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There are a couple of distinct price tiers to seafood in Japan. Squid and octopus tend to be very budget-friendly, with a step up in price for sashimi-grade tuna and salmon. Among the most premium offerings of all is where you’ll find salmon roe, or ikura as it’s known in Japanese.

Due to its high cost, ikura is usually served in modest quantities, sometimes seeming more like a garnish than a legitimate component of the meal. However, that’s not the case at these four Tokyo restaurants, which dish up such generous portions that their ikura literally overflows the bowl.

As one of Japan’s most popular dining websites, Guru Navi (short for “Gourmet Navigation”) will let you filter restaurant search results by a wide variety of parameters. Recently, though, the site made a special point of highlighting a group of four restaurants that are known for their overflowing ikura bowls.

Referred to as ikura koboredon, the decadent dish is most commonly seen on the northern island of Hokkaido, the surroundings waters of which serve as the source for the lion’s share of Japan’s salmon roe. All four of these restaurants are located inside Tokyo, though, which means they’re within easy striking distance if you’re craving some ikura after a day of sightseeing, work, or school in Japan’s capital.

Let’s dive face-first into this collection of ikura goodness.

1. Hokkaido Shiretoko Gyojo /北海道知床漁場

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Address: Tokyo-to, Toshima-ku, Minami Ikebukuro 1-13-21, Izumiya Building basement level 1 / 東京都豊島区南池袋1-13-21 和泉屋ビルB1
Open 5 p.m.-midnight
Website (Guru Navi)

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Just opened in late February, this Ikebukuro restaurant takes its name from Hokkaido’s Shiretoko Peninsula, considered to have some of the tastiest ikura in the country. Ordinarily, the restaurant’s full-size ikura rice bowl, called the Nore Sore!! Nannmmara Kobore Ikuradon will cost 1,980 yen (US $16.80), with half-sizes available for 1,280 yen. As part of its opening campaign, though, customers can print out or display the coupon here and get a half-size bowl absolutely free!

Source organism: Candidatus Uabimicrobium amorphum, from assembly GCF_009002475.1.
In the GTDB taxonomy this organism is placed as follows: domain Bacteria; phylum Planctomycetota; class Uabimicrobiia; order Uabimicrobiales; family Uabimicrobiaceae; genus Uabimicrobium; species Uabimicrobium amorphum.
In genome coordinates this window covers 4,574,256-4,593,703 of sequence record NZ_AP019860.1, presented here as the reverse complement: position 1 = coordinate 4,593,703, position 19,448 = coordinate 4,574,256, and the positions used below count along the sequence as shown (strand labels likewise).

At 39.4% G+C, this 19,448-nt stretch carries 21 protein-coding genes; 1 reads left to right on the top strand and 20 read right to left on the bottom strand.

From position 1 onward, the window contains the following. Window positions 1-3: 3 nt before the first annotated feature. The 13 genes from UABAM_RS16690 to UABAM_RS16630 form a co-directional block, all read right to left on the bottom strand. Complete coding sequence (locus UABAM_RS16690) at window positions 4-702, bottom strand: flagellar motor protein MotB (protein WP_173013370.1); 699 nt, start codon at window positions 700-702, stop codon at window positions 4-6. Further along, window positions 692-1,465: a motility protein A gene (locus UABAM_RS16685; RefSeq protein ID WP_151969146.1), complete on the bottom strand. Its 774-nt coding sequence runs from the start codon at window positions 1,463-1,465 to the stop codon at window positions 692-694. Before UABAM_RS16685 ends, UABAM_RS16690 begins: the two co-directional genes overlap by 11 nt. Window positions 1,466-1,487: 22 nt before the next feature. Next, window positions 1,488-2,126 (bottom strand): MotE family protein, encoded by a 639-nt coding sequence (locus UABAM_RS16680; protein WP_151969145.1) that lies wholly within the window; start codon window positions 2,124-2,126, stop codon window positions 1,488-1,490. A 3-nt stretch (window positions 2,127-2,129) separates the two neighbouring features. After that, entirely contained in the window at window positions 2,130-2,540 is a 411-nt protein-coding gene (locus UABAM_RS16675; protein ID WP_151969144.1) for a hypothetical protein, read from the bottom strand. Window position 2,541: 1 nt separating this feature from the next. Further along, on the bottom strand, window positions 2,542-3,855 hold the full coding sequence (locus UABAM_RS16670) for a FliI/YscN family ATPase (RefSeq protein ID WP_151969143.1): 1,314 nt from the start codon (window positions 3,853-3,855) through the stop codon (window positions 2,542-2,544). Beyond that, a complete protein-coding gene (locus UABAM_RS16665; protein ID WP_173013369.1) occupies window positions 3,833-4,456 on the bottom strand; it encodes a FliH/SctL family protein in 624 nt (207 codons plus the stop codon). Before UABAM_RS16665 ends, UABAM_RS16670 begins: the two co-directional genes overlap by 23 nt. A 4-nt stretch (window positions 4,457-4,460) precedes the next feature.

2. Totoshigure / ととしぐれ

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Address: Tokyo-to, Shibuya-ku, Shibuya, 3-13-7, Godo Building basement level 1 / 東京都渋谷区渋谷3-13-7 五常ビルB1
Open Monday-Friday 11:30 a.m.-3 p.m., 5 p.m.-5 a.m.
Website (Guru Navi)

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Totoshigure has the cheapest menu-priced overflowing salmon roe bowl of any restaurant on the list, as the otsubo ikura no kobore meshi will only set you back 890 yen. If ikura’s not your thing the restaurant’s uni (sea urchin) bowl is similarly staggering in size.

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3. Iroriya / いろり家

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Address: Tokyo-to, Chuo-ku, Ginza 3-11-11, Ginza Sambankan 2 basement level 2 / 東京都中央区銀座3-11-11 銀座参番館2 B1
Open Monday-Friday 11:30 a.m.-1:30 p.m., 5 p.m.-4 a.m.; Weekends 5 p.m.-11 p.m.
Website (Guru Navi)

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Moving from youthful Shibuya to blueblood Ginza, Iroriya’s profile was raised when it was mentioned on the cover of a popular adult magazine last year. You won’t find anything scandalous inside, although the massive funajo meshi ikura bowls, in prices ranging from 2,480 to 3,980 yen depending on size, will stimulate your appetite.

4. En / 炎

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Address: Tokyo-to, Edogawa-ku, Funabori 1-7-17, Crystal Funabori 1st floor /東京都江戸川区船堀1-7-17 クリスタル船堀1F
Open Monday-Thursday, Sunday, holidays 5 p.m.-1 a.m.; Friday-Saturday and days preceding holidays 5 p.m.-3 a.m.
Website (Guru Navi)

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Finally, we come to En, where the recommended way to eat a mountain of ikura is with a dollop of fiery wasabi added. Like many of the other examples on this list, the 1,280-yen kobore ikuradon seems like a deal that’s too good to be true. With portions this big, can the restaurant actually be making money off the dish?

Possibly not. En’s owner, who was born in the city of Hakodate on Hokkaido, says he’s prepared to lose money on his giant salmon roe servings, and that his real goal is for the people of Tokyo to come away with a renewed appreciation of the regional cuisine of his home prefecture. As a matter of fact, so seriously does he take the task that he personally scoops the ikura into the bowls that are delivered to eagerly waiting customers.

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Of course, the better time customers are having, the more likely they are to order a glass of beer or bottle of sake to go along with the loss-leading ikura bowl. But hey, ikura and sake go great together, so in the end it’s a win-win for all involved.

Source: Guru Navi
Top image: Guru Navi (1, 2, 3, 4) (edited by RocketNews24(
Insert images: Guru Navi (1, 2, 3, 4, 5)